Optionally, a fleet 77 terminal supports the Inmarsat 2.4kbps Mini M fax service. However, Fleet 77 also supports other fax services which provide more cost-effective means of sending and receiving faxes and which would probably be used in preference to the 2.4kbps service.
 This represents one of the most cost-effective means of sending fax via inmarsat fleet system. ANTENNA

The F77 antenna was prepared for the new generation of Inmarsat-4 satellites and is compatible with third-generation (3G) cellular systems. DİSTRESS

It also offers significant safety improvements in satellite communications with the GMDSS.
With this system, the rescue authorities will always get a call through to a ship, even if the voice or data channel is being used continuously.
Not only will pre-emption work seamlessly, it will always work in a clearly hierarchical way. Fleet 77 Supports GMDSS Safety and Distress Services

Supports and includes advanced features such as emergency call prioritisation.
Fleet 77 offers call prioritisation to four levels, as well as hierarchical call pre-emption in both directions
With this system, the rescue authorities will always get a call through to a ship, even if the voice or data channel is being used continuously. Not only will pre-emption work seamlessly, it will always work in a clearly hierarchical way. Special Access Codes Thanks for your listening...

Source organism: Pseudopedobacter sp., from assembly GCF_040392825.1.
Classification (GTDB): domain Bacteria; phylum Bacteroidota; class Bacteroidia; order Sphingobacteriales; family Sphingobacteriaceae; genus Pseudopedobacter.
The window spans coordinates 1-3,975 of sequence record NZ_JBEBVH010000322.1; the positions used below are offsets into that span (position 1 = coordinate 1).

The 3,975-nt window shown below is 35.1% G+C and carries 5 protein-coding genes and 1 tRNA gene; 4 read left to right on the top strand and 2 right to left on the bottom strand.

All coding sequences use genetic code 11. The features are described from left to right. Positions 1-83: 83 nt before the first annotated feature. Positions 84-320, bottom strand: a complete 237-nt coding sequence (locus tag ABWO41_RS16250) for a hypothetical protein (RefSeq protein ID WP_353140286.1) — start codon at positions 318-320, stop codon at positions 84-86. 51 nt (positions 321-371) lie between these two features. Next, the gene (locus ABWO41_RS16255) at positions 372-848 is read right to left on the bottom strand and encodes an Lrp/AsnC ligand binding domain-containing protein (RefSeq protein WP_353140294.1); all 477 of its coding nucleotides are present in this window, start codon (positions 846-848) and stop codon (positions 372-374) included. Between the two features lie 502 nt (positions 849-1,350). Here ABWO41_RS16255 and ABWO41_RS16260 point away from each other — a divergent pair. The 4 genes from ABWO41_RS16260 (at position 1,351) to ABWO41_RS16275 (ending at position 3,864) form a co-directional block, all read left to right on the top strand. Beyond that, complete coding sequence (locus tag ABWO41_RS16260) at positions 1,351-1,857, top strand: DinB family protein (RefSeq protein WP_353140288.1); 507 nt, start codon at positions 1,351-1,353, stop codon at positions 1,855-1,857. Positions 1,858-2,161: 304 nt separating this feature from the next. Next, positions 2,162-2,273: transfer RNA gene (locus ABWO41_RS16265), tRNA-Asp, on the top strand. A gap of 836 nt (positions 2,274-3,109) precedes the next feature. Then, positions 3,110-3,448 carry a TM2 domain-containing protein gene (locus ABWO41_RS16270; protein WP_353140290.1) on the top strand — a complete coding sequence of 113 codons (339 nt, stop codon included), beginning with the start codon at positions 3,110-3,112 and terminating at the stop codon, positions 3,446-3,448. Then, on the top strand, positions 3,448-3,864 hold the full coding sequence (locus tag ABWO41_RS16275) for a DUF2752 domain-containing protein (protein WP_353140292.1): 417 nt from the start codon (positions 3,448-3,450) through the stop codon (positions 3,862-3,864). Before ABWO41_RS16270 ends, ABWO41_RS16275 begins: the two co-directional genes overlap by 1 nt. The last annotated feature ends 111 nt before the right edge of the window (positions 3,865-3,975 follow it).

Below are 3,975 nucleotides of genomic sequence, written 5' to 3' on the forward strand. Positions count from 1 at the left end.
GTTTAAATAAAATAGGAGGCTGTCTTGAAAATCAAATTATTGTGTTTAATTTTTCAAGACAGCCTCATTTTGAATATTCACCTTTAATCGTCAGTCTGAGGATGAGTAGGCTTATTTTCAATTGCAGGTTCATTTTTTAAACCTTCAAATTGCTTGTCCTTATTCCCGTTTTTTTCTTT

Mehmet KAYA
Muhammed GENÇAY
Vefa YÜKSEL When contact has been established, send your message in the following format:
THIS IS [ship's name/callsign]
CALLING VIA INMARSAT-A FROM POSITION [latitude and longitude, or relative to a named point of land].

MY INMARSAT MOBILE NUMBER IS [IMN for this channel of your MES] USING THE [Ocean Region] SATELLITE.
MY COURSE AND SPEED ARE [course and speed].

You should then give:

An Inmarsat B terminal is a small self-contained satellite earth station comprising, in the maritime environment, of an above deck equipment containing a parabolic antenna and electronics and a below deck equipment containing electronic units, power supplies and interface connections. Connections to telex, telephone, modem and facsimile equipment are contained in the below deck equipment Inmarsat Systems Comparison